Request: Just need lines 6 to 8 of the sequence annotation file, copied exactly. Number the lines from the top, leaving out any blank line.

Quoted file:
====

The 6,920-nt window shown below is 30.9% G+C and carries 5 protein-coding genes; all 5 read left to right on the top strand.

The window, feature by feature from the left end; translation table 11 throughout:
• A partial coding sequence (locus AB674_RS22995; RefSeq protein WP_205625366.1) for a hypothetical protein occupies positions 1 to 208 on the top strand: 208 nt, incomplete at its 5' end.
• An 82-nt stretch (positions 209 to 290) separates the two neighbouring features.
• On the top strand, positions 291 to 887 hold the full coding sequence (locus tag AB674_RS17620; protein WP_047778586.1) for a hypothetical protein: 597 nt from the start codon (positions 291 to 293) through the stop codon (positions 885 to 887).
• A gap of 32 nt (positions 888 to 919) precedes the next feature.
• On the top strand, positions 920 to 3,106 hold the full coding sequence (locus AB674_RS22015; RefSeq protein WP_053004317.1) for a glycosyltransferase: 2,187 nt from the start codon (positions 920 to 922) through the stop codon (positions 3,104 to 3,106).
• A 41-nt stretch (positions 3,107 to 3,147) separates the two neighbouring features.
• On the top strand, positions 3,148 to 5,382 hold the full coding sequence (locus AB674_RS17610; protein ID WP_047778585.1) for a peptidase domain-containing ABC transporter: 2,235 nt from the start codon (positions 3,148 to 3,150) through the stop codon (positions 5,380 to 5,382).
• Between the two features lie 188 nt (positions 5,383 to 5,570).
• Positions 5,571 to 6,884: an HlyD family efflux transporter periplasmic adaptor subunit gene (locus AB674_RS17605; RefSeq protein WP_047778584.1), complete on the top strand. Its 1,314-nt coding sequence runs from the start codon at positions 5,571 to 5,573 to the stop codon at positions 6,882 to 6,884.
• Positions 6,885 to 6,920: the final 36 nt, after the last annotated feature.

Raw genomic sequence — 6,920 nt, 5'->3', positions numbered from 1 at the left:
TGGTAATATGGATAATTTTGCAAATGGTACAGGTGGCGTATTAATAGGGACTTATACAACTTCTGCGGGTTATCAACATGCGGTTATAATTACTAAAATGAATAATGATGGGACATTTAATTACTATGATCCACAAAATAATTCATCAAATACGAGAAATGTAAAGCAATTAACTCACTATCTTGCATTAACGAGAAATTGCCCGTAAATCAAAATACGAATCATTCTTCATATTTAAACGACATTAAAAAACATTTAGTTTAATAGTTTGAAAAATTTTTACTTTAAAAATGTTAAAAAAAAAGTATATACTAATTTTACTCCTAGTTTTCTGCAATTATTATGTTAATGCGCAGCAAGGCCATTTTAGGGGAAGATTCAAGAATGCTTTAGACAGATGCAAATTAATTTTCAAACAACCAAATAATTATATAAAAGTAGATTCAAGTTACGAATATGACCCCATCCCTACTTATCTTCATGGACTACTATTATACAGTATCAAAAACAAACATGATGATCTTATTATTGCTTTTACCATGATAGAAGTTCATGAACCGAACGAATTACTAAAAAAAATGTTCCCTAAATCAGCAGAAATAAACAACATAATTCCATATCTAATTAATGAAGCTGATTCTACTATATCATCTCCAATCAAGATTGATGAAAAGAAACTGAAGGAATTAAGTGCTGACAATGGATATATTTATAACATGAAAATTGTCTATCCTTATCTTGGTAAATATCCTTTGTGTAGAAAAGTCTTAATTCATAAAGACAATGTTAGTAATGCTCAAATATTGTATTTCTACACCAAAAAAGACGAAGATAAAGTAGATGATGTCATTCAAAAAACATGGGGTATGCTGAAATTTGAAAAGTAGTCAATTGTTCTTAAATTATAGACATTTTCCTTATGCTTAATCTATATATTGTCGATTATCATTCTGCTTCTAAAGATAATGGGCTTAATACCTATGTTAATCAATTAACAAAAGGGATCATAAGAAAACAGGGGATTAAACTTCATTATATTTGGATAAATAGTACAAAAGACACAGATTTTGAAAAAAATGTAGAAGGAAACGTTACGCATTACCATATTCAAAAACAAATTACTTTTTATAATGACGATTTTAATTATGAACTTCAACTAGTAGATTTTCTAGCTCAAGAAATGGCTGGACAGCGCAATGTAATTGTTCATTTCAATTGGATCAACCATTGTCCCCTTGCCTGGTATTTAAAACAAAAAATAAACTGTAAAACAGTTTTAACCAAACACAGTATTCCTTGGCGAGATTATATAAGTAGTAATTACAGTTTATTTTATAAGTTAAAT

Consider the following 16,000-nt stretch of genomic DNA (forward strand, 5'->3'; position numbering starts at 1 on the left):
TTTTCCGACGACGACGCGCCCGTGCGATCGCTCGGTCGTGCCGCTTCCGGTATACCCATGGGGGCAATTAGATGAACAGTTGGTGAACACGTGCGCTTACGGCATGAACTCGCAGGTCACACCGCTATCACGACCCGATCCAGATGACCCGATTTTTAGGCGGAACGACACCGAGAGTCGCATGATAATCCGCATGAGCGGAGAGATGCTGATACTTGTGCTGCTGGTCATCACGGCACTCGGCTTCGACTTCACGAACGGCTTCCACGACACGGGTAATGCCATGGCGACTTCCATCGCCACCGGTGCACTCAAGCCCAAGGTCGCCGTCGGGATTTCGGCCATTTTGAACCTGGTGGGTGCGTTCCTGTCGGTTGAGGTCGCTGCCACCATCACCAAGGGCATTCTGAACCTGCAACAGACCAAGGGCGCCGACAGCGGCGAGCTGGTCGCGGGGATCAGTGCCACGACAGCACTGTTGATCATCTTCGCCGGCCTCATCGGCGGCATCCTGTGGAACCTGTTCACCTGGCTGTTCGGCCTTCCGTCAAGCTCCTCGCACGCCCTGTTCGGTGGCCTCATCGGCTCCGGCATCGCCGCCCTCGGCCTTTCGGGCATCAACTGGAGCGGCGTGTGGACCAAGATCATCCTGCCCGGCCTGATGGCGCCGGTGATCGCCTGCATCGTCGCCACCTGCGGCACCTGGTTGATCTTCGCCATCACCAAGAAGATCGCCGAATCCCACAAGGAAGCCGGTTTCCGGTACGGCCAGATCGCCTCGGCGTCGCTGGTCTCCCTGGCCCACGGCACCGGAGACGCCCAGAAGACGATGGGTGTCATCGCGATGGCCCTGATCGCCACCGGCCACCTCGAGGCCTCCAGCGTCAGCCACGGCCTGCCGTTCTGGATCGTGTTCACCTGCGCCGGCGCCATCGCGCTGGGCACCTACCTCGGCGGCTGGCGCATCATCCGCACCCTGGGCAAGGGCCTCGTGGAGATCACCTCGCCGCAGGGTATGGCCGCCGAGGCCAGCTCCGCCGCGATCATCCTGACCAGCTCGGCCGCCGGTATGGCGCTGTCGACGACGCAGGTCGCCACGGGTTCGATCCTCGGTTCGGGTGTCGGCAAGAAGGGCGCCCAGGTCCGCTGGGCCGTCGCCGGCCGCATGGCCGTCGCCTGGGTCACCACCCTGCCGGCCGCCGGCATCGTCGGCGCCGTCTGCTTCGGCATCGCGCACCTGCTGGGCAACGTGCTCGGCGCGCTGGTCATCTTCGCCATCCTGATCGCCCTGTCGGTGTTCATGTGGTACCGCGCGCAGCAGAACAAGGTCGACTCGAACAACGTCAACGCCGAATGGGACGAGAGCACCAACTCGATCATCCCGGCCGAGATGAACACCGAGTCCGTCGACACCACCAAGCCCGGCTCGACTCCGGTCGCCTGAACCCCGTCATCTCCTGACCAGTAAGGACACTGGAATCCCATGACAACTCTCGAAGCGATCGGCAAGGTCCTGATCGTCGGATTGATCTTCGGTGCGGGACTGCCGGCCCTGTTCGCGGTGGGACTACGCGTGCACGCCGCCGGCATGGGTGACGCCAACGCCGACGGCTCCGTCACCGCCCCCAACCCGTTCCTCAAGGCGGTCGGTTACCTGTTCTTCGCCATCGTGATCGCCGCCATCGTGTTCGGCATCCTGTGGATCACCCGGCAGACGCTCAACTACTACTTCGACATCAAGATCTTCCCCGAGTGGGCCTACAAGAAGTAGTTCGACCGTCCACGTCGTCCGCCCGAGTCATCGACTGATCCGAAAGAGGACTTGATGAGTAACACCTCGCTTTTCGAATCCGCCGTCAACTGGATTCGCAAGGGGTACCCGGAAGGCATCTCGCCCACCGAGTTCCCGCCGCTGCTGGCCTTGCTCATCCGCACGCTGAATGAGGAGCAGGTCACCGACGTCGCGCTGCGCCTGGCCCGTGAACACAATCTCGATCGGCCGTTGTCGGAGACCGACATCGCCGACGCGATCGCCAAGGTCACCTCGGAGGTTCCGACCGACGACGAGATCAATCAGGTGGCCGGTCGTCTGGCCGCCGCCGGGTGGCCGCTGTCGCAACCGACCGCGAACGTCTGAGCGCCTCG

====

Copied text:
• A gap of 32 nt (positions 888 to 919) precedes the next feature.
• On the top strand, positions 920 to 3,106 hold the full coding sequence (locus AB674_RS22015; RefSeq protein WP_053004317.1) for a glycosyltransferase: 2,187 nt from the start codon (positions 920 to 922) through the stop codon (positions 3,104 to 3,106).
• A 41-nt stretch (positions 3,107 to 3,147) separates the two neighbouring features.